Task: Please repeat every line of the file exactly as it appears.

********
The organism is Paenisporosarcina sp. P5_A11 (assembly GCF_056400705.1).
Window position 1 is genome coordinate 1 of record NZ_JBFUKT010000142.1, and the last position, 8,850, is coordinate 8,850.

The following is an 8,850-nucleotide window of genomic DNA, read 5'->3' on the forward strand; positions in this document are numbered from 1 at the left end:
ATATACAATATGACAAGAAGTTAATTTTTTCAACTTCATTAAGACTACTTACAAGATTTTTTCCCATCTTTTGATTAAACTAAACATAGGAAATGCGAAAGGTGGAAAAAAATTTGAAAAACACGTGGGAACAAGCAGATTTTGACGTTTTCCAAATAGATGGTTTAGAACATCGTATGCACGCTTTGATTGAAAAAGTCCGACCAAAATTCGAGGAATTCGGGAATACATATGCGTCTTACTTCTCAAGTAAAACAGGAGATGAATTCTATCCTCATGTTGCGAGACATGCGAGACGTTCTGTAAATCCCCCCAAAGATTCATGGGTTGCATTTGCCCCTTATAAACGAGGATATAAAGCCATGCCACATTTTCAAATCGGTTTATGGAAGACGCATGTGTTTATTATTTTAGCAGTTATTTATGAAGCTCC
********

The organism is Paenisporosarcina sp. P5_A11 (assembly GCF_056400705.1).
Window position 1 is genome coordinate 1 of record NZ_JBFUKT010000142.1, and the last position, 8,850, is coordinate 8,850.

The following is an 8,850-nucleotide window of genomic DNA, read 5'->3' on the forward strand; positions in this document are numbered from 1 at the left end:
ATATACAATATGACAAGAAGTTAATTTTTTCAACTTCATTAAGACTACTTACAAGATTTTTTCCCATCTTTTGATTAAACTAAACATAGGAAATGCGAAAGGTGGAAAAAAATTTGAAAAACACGTGGGAACAAGCAGATTTTGACGTTTTCCAAATAGATGGTTTAGAACATCGTATGCACGCTTTGATTGAAAAAGTCCGACCAAAATTCGAGGAATTCGGGAATACATATGCGTCTTACTTCTCAAGTAAAACAGGAGATGAATTCTATCCTCATGTTGCGAGACATGCGAGACGTTCTGTAAATCCCCCCAAAGATTCATGGGTTGCATTTGCCCCTTATAAACGAGGATATAAAGCCATGCCACATTTTCAAATCGGTTTATGGAAGACGCATGTGTTTATTATTTTAGCAGTTATTTATGAAGCTCC